Retail trends in 2023Find out

When you think of the word “luxury”, we traditionally associate this with being flashy, pricey, or exclusive. But with retail trends like quiet luxury and dupes gaining momentum, the meaning of “luxury” in the eyes of consumers is constantly changing. 

With consumer demand steadying post-pandemic, it’s never been more important to know your audience to stay ahead of the curve. So, what can brands do to keep up with luxury shoppers? 

In this blog we’ll shine a light on:

  • What’s considered “luxury”?
  • Who are luxury buyers?
  • What are luxury buyers actually buying, and why?
  • How are their spending habits changing?
  • Their purchase journey

Luxury buyers may not be who you think they are

Younger consumers and luxury go hand in hand, with the majority of luxury consumers being Gen Z or millennials. Gen Z are the ones to watch though, as they’re purchasing luxury goods three to five years earlier than millennials did at their age. 

There’s likely a mix of factors at play here, but a big one could be due to many having a safety net in place – 66% of Gen Z say they live with their parents, potentially giving them more freedom to fund their expensive tastes. Meanwhile, many millennials are progressing in their careers, with their spending potential likely to grow too. 

Gen Z and millennials also accounted for all of the luxury goods market’s growth last year, so together they’re pretty influential in this space. 

Chart showing who luxury buyers are

Brands shouldn’t make any assumptions about these shoppers though, as they may be more varied than you first expect. For starters, they’re more likely to be male, with men making up over half of this audience. Many might also imagine that luxury buyers are wealthy, but that’s not necessarily the case – luxury is becoming more accessible than it was in the past. In fact, the majority of these consumers don’t sit in the high income bracket. So despite having luxury preferences, these shoppers are likely making economies elsewhere.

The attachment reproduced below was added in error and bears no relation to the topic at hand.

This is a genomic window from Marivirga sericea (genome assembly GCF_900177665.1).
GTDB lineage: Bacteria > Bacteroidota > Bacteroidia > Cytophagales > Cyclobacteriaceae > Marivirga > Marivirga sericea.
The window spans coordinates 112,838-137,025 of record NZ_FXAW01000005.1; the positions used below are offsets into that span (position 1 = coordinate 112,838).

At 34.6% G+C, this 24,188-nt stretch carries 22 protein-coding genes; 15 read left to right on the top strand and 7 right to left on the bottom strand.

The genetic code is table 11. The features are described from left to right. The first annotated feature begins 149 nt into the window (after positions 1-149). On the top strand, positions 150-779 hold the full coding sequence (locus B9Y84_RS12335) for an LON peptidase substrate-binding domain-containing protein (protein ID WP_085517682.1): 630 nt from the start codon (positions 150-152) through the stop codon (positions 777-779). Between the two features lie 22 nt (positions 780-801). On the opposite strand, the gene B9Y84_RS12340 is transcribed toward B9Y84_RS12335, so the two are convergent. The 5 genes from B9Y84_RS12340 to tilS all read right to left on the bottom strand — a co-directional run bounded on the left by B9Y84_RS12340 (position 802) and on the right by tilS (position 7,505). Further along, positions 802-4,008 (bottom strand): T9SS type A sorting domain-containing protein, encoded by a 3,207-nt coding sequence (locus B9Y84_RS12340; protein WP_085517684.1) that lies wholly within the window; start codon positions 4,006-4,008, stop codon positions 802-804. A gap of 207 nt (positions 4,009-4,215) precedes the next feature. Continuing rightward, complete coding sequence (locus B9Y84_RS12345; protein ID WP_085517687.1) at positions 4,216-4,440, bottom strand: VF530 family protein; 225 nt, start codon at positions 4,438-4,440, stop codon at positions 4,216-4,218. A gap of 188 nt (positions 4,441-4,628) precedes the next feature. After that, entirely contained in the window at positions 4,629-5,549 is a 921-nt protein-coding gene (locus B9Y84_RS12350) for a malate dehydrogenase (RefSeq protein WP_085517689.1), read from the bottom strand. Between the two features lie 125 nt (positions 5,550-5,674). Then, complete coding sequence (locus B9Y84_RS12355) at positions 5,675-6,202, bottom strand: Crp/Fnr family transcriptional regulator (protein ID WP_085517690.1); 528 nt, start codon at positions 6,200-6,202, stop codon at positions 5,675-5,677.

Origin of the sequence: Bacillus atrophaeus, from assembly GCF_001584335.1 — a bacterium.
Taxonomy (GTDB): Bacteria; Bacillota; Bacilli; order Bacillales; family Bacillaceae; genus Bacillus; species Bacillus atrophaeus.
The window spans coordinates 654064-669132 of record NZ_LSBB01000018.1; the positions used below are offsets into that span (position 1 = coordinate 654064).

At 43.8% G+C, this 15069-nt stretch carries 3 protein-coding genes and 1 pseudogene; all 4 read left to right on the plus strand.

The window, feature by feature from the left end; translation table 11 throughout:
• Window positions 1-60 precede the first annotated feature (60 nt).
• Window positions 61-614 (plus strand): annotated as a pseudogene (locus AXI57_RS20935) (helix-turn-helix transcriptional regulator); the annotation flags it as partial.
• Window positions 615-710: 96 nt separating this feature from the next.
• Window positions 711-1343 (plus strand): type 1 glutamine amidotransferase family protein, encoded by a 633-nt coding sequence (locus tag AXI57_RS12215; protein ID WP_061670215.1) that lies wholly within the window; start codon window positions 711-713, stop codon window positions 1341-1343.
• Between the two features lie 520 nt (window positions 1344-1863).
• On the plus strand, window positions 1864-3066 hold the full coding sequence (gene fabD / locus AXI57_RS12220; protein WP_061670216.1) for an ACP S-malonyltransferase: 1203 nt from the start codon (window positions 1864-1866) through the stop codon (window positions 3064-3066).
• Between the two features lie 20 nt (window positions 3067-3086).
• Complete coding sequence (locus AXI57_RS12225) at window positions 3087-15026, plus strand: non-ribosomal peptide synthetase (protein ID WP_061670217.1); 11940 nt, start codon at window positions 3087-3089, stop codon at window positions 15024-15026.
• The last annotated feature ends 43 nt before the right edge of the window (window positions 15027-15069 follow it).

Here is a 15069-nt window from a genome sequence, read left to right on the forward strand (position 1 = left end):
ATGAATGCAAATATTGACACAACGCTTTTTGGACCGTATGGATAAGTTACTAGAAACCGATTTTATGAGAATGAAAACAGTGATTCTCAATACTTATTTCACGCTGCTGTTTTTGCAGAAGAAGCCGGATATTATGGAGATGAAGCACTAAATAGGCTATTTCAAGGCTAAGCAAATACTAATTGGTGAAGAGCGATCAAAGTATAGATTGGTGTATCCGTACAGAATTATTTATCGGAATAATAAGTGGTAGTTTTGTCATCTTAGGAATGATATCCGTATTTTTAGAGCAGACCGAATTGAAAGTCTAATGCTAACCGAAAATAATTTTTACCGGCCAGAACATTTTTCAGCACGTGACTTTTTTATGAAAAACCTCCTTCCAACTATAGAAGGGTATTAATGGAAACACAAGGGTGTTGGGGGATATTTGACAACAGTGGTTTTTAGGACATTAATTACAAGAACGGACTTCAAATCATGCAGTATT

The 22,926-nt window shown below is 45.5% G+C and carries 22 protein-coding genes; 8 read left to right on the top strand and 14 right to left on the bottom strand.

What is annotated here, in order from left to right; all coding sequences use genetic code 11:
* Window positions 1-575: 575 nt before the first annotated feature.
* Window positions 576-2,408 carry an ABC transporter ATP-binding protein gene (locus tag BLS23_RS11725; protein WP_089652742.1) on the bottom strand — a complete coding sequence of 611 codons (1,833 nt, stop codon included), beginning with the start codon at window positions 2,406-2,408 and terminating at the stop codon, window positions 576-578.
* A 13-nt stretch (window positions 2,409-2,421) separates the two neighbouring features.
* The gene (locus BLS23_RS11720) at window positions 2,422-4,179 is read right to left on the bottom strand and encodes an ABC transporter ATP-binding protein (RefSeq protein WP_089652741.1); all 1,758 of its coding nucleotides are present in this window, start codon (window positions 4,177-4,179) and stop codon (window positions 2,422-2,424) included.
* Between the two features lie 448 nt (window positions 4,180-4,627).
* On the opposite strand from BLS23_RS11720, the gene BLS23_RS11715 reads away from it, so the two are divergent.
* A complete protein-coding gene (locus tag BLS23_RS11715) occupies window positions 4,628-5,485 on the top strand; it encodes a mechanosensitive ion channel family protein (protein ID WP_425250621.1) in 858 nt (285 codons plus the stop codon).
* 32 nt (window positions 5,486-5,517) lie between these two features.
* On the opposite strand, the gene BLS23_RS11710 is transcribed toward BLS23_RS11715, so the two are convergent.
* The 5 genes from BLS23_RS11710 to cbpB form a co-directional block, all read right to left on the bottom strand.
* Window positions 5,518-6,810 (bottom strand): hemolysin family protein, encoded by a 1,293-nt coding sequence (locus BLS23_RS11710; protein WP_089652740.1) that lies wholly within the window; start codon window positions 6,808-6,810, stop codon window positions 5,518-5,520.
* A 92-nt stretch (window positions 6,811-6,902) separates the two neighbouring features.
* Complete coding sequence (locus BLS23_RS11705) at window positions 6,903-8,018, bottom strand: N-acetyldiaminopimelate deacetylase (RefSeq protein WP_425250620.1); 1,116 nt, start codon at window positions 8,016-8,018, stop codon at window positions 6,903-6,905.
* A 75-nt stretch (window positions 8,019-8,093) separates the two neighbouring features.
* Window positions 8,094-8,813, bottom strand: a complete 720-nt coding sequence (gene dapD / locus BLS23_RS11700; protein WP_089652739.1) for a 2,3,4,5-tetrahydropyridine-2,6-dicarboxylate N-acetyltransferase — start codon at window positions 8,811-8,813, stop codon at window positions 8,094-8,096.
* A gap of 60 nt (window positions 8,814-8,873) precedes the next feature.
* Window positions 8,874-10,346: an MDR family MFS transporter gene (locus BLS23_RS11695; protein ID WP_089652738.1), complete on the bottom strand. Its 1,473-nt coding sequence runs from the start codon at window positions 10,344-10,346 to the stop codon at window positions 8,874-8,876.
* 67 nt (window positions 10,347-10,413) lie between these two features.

For brands hoping to tap into this audience, the Asia Pacific region is a key market at play with around half of consumers here being luxury buyers, highlighting immense potential and lucrative opportunities for brands. For brands hoping to engage with this region, it’s important to understand cultural nuances, preferences, and the purchasing behaviors of this diverse audience to secure them as a customer base. 

They’re tech-driven shoppers

Luxury buyers have their eyes set on the latest tech. They’re 45% more likely than the average consumer to say they buy new tech products as soon as they’re available, with smart home products in particular taking their fancy. 

Chart showing luxury buyers tech habits

Their interest in buying new tech products as soon as they’re available also suggests they’re early adopters. For tech brands, this could mean doubling down on messages around exclusivity, and releasing limited products. Luxury brands could also explore collaborations as a way to tap into this audience. The Balenciaga and Bang & Olufsen speaker bag is a great example here – only 20 bags were available and had to be purchased from their store in Paris.